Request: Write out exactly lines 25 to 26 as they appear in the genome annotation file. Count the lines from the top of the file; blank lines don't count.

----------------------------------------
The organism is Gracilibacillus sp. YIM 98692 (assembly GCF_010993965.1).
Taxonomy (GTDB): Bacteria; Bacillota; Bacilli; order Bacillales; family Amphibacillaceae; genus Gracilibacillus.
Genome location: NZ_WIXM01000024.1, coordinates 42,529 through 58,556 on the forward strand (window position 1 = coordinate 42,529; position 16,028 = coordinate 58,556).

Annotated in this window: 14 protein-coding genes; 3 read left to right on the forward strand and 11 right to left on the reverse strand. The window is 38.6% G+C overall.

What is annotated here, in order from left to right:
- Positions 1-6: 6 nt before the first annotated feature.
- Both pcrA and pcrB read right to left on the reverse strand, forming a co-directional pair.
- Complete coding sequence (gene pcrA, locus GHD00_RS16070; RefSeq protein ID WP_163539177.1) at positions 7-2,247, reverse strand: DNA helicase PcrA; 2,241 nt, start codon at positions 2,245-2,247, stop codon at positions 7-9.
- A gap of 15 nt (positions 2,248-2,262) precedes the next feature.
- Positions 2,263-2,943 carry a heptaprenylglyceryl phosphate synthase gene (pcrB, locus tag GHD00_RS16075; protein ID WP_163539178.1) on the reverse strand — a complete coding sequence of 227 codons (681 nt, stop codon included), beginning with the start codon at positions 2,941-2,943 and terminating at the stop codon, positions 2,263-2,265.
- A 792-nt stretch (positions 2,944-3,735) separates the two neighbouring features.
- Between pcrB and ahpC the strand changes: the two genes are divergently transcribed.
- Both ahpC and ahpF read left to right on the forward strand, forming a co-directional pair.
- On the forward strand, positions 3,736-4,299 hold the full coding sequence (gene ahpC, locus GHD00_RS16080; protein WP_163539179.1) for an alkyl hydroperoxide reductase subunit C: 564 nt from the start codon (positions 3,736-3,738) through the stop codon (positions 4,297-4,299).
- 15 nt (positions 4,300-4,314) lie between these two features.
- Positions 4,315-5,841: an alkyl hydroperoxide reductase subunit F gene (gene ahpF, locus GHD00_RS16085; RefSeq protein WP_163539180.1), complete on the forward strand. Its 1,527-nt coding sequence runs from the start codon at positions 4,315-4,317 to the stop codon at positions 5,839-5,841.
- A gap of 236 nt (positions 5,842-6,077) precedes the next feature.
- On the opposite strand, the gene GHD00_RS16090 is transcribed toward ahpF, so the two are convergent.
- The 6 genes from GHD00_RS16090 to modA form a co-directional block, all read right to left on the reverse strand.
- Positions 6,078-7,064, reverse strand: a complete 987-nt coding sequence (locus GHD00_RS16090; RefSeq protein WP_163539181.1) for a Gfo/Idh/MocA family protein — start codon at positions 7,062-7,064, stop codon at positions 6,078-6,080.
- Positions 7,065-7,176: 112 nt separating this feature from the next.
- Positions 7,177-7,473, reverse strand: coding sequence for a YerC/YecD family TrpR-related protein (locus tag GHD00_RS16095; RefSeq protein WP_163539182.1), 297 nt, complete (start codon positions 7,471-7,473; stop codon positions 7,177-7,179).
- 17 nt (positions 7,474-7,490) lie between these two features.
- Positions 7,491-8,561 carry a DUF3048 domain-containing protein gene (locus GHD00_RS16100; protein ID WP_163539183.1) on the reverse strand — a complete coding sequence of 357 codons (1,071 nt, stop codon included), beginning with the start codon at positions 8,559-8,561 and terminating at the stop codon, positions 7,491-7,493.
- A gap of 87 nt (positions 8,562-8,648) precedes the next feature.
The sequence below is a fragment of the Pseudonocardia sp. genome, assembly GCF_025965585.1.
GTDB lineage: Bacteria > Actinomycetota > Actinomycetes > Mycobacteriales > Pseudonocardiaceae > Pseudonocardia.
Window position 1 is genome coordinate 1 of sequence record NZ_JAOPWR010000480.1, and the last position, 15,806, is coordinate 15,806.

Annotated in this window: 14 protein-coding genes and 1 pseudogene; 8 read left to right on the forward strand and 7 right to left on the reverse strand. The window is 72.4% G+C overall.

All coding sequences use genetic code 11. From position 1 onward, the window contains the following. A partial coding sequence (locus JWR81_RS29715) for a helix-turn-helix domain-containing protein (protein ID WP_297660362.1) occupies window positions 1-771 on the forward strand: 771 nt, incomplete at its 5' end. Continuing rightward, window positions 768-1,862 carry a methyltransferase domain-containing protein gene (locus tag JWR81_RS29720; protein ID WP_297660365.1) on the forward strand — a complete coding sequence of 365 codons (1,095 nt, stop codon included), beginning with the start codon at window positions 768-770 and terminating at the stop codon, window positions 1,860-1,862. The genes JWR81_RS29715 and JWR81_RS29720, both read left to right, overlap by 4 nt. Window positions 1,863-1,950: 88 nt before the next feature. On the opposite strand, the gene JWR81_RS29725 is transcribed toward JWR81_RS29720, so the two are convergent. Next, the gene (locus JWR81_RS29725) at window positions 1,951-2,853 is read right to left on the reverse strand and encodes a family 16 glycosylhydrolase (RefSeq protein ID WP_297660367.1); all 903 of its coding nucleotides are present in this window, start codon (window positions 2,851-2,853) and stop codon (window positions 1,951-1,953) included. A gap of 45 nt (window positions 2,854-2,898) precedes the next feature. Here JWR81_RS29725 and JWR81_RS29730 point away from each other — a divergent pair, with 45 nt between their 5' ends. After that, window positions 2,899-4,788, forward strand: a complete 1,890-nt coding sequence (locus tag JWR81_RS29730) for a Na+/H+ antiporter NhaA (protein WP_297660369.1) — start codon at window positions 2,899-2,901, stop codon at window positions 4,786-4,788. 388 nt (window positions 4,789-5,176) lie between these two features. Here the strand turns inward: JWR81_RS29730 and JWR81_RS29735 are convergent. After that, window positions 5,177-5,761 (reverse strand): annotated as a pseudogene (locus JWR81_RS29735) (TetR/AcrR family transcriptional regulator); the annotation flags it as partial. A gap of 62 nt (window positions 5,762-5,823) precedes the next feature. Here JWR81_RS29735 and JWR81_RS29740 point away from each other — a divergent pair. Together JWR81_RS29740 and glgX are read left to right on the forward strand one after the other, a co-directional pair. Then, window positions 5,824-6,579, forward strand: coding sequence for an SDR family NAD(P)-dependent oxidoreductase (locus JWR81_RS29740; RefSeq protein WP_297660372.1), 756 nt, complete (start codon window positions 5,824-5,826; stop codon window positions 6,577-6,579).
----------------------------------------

- A gap of 87 nt (positions 8,562-8,648) precedes the next feature.
The sequence below is a fragment of the Pseudonocardia sp. genome, assembly GCF_025965585.1.